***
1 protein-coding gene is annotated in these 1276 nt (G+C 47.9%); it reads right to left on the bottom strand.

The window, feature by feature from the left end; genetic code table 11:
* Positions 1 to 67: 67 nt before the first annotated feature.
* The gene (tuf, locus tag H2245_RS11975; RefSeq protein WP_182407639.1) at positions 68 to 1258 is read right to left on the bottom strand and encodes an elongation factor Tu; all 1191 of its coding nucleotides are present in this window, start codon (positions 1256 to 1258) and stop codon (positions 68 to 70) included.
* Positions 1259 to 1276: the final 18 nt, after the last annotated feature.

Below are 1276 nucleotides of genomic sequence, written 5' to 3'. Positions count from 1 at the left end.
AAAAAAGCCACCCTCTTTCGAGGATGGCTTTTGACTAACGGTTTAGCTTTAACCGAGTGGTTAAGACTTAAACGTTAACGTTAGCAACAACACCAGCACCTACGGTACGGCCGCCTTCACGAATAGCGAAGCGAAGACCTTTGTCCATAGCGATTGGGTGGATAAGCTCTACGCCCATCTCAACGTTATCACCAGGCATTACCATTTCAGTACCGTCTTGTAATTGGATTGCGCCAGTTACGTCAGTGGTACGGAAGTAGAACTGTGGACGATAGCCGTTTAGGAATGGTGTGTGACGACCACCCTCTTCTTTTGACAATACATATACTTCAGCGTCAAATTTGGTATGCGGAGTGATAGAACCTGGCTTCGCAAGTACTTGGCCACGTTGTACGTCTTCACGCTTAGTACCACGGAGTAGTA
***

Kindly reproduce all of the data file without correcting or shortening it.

1 protein-coding gene is annotated in these 1276 nt (G+C 47.9%); it reads right to left on the bottom strand.

The window, feature by feature from the left end; genetic code table 11:
* Positions 1 to 67: 67 nt before the first annotated feature.
* The gene (tuf, locus tag H2245_RS11975; RefSeq protein WP_182407639.1) at positions 68 to 1258 is read right to left on the bottom strand and encodes an elongation factor Tu; all 1191 of its coding nucleotides are present in this window, start codon (positions 1256 to 1258) and stop codon (positions 68 to 70) included.
* Positions 1259 to 1276: the final 18 nt, after the last annotated feature.

Below are 1276 nucleotides of genomic sequence, written 5' to 3'. Positions count from 1 at the left end.
AAAAAAGCCACCCTCTTTCGAGGATGGCTTTTGACTAACGGTTTAGCTTTAACCGAGTGGTTAAGACTTAAACGTTAACGTTAGCAACAACACCAGCACCTACGGTACGGCCGCCTTCACGAATAGCGAAGCGAAGACCTTTGTCCATAGCGATTGGGTGGATAAGCTCTACGCCCATCTCAACGTTATCACCAGGCATTACCATTTCAGTACCGTCTTGTAATTGGATTGCGCCAGTTACGTCAGTGGTACGGAAGTAGAACTGTGGACGATAGCCGTTTAGGAATGGTGTGTGACGACCACCCTCTTCTTTTGACAATACATATACTTCAGCGTCAAATTTGGTATGCGGAGTGATAGAACCTGGCTTCGCAAGTACTTGGCCACGTTGTACGTCTTCACGCTTAGTACCACGGAGTAGTA